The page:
Full access
Chu-Chun Chen
,
Min-Hui Lo
,
Eun-Soon Im
,
Jin-Yi Yu
,
Yu-Chiao Liang
,
Wei-Ting Chen
,
Iping Tang
,
Chia-Wei Lan
,
Ren-Jie Wu
, and
Rong-You Chien

Abstract

Tropical deforestation can result in substantial changes in local surface energy and water budgets, and thus in atmospheric stability. These effects may in turn yield changes in precipitation. The Maritime Continent (MC) has undergone severe deforestation during the past few decades but it has received less attention than the deforestation in the Amazon and Congo rain forests. In this study, numerical deforestation experiments are conducted with global (i.e., Community Earth System Model) and regional climate models (i.e., Regional Climate Model version 4.6) to investigate precipitation responses to MC deforestation. The results show that the deforestation in the MC region leads to increases in both surface temperature and local precipitation. Atmospheric moisture budget analysis reveals that the enhanced precipitation is associated more with the dynamic component than with the thermodynamic component of the vertical moisture advection term. Further analyses on the vertical profile of moist static energy indicate that the atmospheric instability over the deforested areas is increased as a result of anomalous moistening at approximately 800–850 hPa and anomalous warming extending from the surface to 750 hPa. This instability favors ascending air motions, which enhance low-level moisture convergence. Moreover, the vertical motion increases associated with the MC deforestation are comparable to those generated by La Niña events. These findings offer not only mechanisms to explain the local climatic responses to MC deforestation but also insights into the possible reasons for disagreements among climate models in simulating the precipitation responses.

Open access
Chunhui Lu
,
Jie Jiang
,
Ruidan Chen
,
Safi Ullah
,
Rong Yu
,
Fraser C. Lott
,
Simon F. B. Tett
, and
Buwen Dong
Open access
Rong-Yu Gu
,
Min-Hui Lo
,
Chi-Ya Liao
,
Yi-Shin Jang
,
Jehn-Yih Juang
,
Cho-Ying Huang
,
Shih-Chieh Chang
,
Cheng-I Hsieh
,
Yi-Ying Chen
,
Housen Chu
, and
Kuang-Yu Chang

Abstract

Hydroclimate in the montane cloud forest (MCF) regions is unique for its frequent fog occurrence and abundant water interception by tree canopies. Latent heat (LH) flux, the energy flux associated with evapotranspiration (ET), plays an essential role in modulating energy and hydrological cycles. However, how LH flux is partitioned between transpiration (stomatal evaporation) and evaporation (nonstomatal evaporation) and how it impacts local hydroclimate remain unclear. In this study, we investigated how fog modulates the energy and hydrological cycles of MCF by using a combination of in situ observations and model simulations. We compared LH flux and associated micrometeorological conditions at two eddy-covariance sites—Chi-Lan (CL), an MCF, and Lien-Hua-Chih (LHC), a noncloud forest in Taiwan. The comparison between the two sites reveals an asymmetric LH flux with an early peak at 0900 local time in CL as opposed to LHC, where LH flux peaks at noon. The early peak of LH flux and its evaporative cooling dampen the increase in near-surface temperature during the morning hours in CL. The relatively small diurnal temperature range, abundant moisture brought by the valley wind, and local ET result in frequent afternoon fog formation. Fog water is then intercepted by the canopy, sustaining moist conditions throughout the night. To further illustrate this hydrological feedback, we used a land surface model to simulate how varying canopy water interception can affect surface energy and moisture budgets. Our study highlights the unique hydroclimatological cycle in the MCF and, specifically, the inseparable relationship between the canopy and near-surface meteorology during the diurnal cycle.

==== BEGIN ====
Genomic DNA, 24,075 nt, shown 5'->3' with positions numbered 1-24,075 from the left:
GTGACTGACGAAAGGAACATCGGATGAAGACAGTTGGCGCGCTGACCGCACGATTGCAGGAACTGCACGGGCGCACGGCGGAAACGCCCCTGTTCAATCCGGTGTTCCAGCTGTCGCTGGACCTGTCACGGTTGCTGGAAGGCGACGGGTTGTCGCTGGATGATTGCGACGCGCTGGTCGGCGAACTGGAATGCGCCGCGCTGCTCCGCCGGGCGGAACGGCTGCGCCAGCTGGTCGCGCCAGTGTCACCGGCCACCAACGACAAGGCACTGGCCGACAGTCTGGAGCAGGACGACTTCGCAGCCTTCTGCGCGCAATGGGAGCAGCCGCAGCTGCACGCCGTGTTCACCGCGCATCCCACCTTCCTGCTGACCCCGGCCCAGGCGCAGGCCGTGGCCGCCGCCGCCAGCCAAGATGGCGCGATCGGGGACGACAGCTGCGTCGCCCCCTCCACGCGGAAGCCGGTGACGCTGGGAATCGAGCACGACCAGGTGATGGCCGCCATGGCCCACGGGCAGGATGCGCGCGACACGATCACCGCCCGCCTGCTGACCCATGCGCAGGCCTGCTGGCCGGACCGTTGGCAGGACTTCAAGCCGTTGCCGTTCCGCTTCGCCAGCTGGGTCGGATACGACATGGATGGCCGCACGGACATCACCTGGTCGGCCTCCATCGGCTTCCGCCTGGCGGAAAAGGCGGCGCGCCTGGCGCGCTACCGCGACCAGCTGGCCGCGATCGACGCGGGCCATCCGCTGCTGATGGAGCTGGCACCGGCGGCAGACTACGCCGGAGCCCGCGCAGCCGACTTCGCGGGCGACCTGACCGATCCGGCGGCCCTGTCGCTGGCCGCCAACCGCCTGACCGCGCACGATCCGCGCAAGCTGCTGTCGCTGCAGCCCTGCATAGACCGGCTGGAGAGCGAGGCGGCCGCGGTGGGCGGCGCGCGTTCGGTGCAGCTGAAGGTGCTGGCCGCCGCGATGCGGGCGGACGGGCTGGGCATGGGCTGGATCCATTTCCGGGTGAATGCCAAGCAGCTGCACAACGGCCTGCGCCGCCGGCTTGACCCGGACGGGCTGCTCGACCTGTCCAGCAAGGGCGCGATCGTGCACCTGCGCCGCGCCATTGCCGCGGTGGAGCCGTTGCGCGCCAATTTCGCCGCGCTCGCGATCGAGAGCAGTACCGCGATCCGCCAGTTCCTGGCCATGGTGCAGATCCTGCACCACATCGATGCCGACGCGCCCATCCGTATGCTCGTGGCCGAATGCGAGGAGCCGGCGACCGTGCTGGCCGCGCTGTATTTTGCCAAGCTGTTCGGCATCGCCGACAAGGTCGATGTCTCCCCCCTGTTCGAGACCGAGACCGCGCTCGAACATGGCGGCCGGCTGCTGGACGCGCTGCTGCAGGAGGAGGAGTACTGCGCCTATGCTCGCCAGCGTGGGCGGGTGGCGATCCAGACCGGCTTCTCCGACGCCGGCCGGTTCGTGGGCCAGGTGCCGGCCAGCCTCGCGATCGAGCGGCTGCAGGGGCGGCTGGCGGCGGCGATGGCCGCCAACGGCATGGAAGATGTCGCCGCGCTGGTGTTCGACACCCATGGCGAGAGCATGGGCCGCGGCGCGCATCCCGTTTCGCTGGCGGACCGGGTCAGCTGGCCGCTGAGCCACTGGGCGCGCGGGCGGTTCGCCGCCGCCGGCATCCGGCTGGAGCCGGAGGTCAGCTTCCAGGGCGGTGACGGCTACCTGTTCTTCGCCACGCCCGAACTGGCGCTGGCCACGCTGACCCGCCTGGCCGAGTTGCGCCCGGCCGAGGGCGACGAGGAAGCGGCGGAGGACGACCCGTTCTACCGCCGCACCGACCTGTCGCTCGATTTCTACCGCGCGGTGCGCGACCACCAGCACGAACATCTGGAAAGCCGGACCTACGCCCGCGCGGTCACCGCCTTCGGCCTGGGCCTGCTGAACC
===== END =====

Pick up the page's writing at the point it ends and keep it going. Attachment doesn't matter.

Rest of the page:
Open access
Justin Sheffield
,
Suzana J. Camargo
,
Rong Fu
,
Qi Hu
,
Xianan Jiang
,
Nathaniel Johnson
,
Kristopher B. Karnauskas
,
Seon Tae Kim
,
Jim Kinter
,
Sanjiv Kumar
,
Baird Langenbrunner
,
Eric Maloney
,
Annarita Mariotti
,
Joyce E. Meyerson
,
J. David Neelin
,
Sumant Nigam
,
Zaitao Pan
,
Alfredo Ruiz-Barradas
,
Richard Seager
,
Yolande L. Serra
,
De-Zheng Sun
,
Chunzai Wang
,
Shang-Ping Xie
,
Jin-Yi Yu
,
Tao Zhang
, and
Ming Zhao

Abstract

This is the second part of a three-part paper on North American climate in phase 5 of the Coupled Model Intercomparison Project (CMIP5) that evaluates the twentieth-century simulations of intraseasonal to multidecadal variability and teleconnections with North American climate. Overall, the multimodel ensemble does reasonably well at reproducing observed variability in several aspects, but it does less well at capturing observed teleconnections, with implications for future projections examined in part three of this paper. In terms of intraseasonal variability, almost half of the models examined can reproduce observed variability in the eastern Pacific and most models capture the midsummer drought over Central America. The multimodel mean replicates the density of traveling tropical synoptic-scale disturbances but with large spread among the models. On the other hand, the coarse resolution of the models means that tropical cyclone frequencies are underpredicted in the Atlantic and eastern North Pacific. The frequency and mean amplitude of ENSO are generally well reproduced, although teleconnections with North American climate are widely varying among models and only a few models can reproduce the east and central Pacific types of ENSO and connections with U.S. winter temperatures. The models capture the spatial pattern of Pacific decadal oscillation (PDO) variability and its influence on continental temperature and West Coast precipitation but less well for the wintertime precipitation. The spatial representation of the Atlantic multidecadal oscillation (AMO) is reasonable, but the magnitude of SST anomalies and teleconnections are poorly reproduced. Multidecadal trends such as the warming hole over the central–southeastern United States and precipitation increases are not replicated by the models, suggesting that observed changes are linked to natural variability.

Full access